New York law gives child sex abuse victims more time to sue

New York law gives child sex abuse victims more time to sueThe governor of New York state on Thursday signed a law extending the statute of limitations for victims of childhood sex abuse, a move that could trigger a torrent of new complaints. The law known as the Child Victims Act -- which the Catholic Church fought against for years -- will allow alleged victims until age 55 to file civil cases and 28 for criminal suits, compared to a limit of 23 under the old rule. The new law, which will go into effect in six months, also establishes a one-year litigation window for any victim, regardless of age, to take civil action.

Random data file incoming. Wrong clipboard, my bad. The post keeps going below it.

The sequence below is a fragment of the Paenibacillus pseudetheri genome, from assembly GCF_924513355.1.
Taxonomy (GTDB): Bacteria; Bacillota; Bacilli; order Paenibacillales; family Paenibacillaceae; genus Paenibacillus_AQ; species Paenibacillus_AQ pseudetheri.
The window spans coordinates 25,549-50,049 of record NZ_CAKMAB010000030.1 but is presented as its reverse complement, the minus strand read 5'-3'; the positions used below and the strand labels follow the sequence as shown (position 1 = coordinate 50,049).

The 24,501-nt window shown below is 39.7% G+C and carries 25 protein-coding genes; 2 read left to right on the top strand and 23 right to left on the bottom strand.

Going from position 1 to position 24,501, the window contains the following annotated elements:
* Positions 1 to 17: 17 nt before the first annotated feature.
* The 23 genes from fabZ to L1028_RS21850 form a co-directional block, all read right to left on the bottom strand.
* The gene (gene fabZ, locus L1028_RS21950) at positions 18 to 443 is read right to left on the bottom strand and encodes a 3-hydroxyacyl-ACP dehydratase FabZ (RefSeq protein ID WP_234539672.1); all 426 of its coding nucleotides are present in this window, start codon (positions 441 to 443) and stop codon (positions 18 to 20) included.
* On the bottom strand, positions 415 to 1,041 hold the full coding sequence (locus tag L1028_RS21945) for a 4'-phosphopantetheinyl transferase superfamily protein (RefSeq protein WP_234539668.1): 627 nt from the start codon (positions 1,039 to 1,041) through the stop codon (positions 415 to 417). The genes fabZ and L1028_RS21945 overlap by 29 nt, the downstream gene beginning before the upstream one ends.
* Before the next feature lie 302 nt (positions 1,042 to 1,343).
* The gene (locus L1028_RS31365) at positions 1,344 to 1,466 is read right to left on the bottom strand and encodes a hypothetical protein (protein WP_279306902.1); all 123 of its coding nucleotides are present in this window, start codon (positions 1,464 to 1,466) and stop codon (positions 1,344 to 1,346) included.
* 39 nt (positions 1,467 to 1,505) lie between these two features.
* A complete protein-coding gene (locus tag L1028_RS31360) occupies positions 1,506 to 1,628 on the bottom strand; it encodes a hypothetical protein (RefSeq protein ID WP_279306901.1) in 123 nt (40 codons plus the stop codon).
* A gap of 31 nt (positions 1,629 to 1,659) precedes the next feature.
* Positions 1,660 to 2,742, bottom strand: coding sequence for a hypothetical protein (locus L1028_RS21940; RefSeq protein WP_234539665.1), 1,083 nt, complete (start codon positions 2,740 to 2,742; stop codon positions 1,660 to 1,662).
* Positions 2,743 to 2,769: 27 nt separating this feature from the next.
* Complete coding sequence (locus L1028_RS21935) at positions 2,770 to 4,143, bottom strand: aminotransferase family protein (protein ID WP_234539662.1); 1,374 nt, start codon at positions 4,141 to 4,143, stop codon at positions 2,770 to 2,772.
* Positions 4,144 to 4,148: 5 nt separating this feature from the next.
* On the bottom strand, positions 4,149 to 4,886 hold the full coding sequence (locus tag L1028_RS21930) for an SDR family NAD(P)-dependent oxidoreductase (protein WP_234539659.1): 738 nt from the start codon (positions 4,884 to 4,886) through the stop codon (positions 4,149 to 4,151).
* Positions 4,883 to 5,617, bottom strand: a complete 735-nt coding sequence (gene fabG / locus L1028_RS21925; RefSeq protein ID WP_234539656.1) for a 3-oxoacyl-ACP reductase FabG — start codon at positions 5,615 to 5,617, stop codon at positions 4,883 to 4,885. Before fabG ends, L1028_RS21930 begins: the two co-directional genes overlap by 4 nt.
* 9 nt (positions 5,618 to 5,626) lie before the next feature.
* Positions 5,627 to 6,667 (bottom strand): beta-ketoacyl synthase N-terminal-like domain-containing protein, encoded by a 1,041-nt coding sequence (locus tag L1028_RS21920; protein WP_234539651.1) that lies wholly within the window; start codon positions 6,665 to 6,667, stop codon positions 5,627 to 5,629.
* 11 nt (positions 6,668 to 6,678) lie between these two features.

Putin, Erdogan Spar Over Syria Militants Amid Split on Safe Zone

Putin, Erdogan Spar Over Syria Militants Amid Split on Safe ZoneWhile Putin urged Erdogan and Iranian President Hassan Rouhani at a summit on Thursday to work out ways to “completely destroy the terrorist hotbed” in the Idlib region, a joint statement after the talks referred only to the need for “concrete steps” to restore a September truce shattered by the Islamist takeover last month. Erdogan said he’d “relayed our expectations” to Putin and Rouhani for Syrian government forces to “abide by the cease-fire” agreed in September, and for Russia and Iran to support Turkey’s demand for a buffer zone inside northern Syria to counter U.S.-backed Kurdish fighters in the region.



Valentine’s Day Is Stupid, But Men Should Stop Complaining about It